We can also vary the lens size and its numerical aperture (NA) over a wide range. We have demonstrated lenses with diameters ranging from tens of micrometers to 1cm, and larger diameter lenses are also achievable. Our team has also realized metasurface lenses with NA as high as 0.95.4 Figure 3 shows the measurement results for five different metasurface lenses with the same diameter of 300μm and different focal lengths. The lenses focus light emitted from the cleaved facet of a fiber to points at different distances (d) from the lens: see Figure 3(a). Focal spot sizes agree well with their corresponding diffraction limited values, indicating very small spherical aberrations: see Figure 3(b). We measured more than 80% focusing efficiency for lenses with NA smaller than 0.55. For higher NAs, there is a trade-off between the focusing efficiency and the NA, which we can ease by using smaller lattice constants. By using a lattice constant of ∼0.4λ (where λ is the wavelength of interest), we recently reported a mid-IR metasurface lens with NA of 0.86 and efficiency of 79%.3 These metasurfaces can also be transferred to flexible substrates and conform to arbitrary shapes to change their optical responses.8 Besides lenses, other types of efficient polarization-insensitive phase masks with arbitrary phase profiles can be implemented using this platform. Such phase masks have potential applications in Fourier plane microscopy imaging and free-space optical communications using vortex beams.9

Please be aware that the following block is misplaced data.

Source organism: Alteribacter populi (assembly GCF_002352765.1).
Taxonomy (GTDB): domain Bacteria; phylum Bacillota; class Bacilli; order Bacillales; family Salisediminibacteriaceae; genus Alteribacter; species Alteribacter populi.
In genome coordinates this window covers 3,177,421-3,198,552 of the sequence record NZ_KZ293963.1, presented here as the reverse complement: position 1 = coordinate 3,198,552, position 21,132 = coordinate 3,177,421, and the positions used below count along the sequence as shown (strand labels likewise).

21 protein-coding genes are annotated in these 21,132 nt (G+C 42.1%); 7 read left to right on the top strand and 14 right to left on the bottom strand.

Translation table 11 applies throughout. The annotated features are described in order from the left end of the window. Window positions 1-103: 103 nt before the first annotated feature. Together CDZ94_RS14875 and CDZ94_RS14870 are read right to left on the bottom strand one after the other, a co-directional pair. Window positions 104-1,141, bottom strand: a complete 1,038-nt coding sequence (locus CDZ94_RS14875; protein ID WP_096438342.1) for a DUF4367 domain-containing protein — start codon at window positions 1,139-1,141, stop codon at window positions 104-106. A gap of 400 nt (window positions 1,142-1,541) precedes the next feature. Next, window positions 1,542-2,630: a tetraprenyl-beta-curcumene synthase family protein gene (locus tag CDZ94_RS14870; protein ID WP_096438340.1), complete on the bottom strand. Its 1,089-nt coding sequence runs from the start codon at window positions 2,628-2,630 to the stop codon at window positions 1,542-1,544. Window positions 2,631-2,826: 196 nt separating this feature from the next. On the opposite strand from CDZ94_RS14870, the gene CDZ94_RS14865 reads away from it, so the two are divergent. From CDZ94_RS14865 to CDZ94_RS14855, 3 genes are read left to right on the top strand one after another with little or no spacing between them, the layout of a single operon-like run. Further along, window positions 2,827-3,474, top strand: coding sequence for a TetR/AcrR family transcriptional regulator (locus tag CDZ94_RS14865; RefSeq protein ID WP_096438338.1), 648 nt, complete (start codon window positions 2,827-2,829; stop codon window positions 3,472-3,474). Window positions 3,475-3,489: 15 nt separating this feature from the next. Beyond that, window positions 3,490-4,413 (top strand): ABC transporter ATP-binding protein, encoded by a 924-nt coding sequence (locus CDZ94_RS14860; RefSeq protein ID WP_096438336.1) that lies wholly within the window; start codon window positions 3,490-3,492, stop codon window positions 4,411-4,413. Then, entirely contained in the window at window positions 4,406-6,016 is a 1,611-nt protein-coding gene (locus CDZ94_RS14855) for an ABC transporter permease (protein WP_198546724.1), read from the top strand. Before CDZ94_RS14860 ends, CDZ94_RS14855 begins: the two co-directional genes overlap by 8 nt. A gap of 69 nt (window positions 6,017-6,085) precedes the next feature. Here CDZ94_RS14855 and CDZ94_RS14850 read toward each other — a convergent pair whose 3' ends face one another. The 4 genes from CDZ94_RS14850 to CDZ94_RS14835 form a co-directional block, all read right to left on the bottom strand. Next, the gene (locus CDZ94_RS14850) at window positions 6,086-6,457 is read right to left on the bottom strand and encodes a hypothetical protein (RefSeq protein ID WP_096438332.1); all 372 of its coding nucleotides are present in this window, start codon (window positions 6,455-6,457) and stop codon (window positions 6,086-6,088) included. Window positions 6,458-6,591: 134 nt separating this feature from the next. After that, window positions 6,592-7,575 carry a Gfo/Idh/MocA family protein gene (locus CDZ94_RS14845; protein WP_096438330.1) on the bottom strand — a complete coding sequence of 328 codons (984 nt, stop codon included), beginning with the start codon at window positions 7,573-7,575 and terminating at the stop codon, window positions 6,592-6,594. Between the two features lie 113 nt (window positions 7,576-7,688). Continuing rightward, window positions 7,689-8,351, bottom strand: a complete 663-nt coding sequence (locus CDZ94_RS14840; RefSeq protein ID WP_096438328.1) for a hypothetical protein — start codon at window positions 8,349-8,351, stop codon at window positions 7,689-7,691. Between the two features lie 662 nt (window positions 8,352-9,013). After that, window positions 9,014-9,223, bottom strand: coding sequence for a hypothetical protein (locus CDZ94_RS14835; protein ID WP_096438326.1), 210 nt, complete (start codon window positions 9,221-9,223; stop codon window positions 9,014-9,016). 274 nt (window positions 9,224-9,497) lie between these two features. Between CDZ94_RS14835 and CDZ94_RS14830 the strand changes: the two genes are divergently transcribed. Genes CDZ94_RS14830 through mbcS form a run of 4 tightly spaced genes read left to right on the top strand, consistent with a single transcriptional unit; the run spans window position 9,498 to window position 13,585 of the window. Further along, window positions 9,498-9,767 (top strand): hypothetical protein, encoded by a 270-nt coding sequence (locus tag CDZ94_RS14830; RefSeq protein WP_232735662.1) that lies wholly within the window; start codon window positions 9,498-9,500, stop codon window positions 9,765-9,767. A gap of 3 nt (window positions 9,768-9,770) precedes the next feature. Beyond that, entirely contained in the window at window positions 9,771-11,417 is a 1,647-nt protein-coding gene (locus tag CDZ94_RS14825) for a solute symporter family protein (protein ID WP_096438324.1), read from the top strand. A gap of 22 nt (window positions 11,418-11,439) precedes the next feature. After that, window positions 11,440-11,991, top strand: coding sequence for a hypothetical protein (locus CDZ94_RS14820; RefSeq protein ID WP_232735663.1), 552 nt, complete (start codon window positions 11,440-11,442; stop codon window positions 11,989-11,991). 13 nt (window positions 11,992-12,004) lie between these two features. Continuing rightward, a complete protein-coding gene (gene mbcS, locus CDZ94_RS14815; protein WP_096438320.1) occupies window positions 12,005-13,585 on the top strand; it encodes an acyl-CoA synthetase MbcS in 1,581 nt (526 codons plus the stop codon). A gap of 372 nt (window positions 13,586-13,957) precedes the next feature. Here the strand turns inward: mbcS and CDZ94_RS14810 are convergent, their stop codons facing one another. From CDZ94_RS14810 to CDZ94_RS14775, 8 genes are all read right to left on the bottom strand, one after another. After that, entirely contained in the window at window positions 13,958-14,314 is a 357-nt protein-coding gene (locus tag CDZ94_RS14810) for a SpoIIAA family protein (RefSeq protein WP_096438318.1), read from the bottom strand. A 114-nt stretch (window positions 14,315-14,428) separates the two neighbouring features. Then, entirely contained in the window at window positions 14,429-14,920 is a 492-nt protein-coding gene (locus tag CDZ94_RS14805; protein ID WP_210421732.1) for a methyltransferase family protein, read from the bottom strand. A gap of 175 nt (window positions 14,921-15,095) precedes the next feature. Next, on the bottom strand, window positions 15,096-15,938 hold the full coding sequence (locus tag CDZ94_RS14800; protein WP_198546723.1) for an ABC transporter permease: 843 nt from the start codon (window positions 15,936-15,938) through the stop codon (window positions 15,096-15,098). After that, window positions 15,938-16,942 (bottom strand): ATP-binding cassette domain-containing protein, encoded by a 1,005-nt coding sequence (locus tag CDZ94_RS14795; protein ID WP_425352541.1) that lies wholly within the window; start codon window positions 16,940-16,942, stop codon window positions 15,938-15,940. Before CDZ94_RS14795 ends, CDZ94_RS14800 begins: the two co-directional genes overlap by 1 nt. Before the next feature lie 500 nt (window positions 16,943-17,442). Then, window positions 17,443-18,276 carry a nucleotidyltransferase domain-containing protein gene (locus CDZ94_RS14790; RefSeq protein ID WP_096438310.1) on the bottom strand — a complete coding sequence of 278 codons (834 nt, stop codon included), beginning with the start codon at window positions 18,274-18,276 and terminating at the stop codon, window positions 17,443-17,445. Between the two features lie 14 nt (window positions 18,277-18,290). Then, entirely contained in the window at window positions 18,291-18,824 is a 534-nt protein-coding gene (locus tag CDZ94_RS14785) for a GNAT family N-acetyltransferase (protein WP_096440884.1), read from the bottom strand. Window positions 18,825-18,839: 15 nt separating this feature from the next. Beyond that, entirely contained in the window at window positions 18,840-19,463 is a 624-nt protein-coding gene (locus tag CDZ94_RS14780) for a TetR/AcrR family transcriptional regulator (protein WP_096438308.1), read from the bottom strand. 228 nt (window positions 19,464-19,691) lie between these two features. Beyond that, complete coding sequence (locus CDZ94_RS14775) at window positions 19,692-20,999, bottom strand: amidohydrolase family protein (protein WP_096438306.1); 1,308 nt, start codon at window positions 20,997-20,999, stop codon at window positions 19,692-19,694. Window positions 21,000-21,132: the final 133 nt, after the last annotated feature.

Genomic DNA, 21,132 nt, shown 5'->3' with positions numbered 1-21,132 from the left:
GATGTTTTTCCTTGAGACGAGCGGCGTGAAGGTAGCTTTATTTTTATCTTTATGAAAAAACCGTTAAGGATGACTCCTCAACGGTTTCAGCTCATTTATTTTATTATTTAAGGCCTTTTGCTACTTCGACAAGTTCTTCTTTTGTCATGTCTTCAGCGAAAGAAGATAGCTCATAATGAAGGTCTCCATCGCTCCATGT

In the more general case, the metasurfaces made of elliptical nanoposts can simultaneously shape polarization and phase of light,2, 10 thus enabling two different categories of devices. The devices in the first category implement independent phase masks (two phase holograms in the most general case) for two orthogonal polarizations (e.g. vertically and horizontally polarized light): see Figure 4(a). Other examples of devices from this category include birefringent lenses and polarization beam splitters that direct the light at arbitrarily chosen angles. The second category of devices generate any desired vector beams. For example, the device in Figure 4(b) generates converging radially or azimuthally polarized vector beams when illuminated with horizontally or vertically polarized light, respectively. Vector beams have applications in single-molecule localization microscopy11 and laser machining.
Our dielectric metasurface devices exhibit impressive performance, which makes them suitable for integration as stand-alone components in various optical setups. However, the greatest advantage of our technology stems from the possibility to lithographically fabricate stacks of multiple components on top of each other, which will eventually impact most technologies that employ free-space optics. For example, one immediate application is in imaging systems where the imaging optics can be fabricated directly on top of image sensors. These are some of the topics of our future work.
Andrei Faraon is an assistant professor of applied physics with research interests in solid-state quantum optics and nano-photonics. He is the recipient of the 2015 National Science Foundation Faculty Early Career Development Award, the 2015 Air Force Office of Scientific Research Young Investigator Award, and the 2016 Office of Naval Research Young Investigator Award. He completed a PhD in applied physics at Stanford in 2009.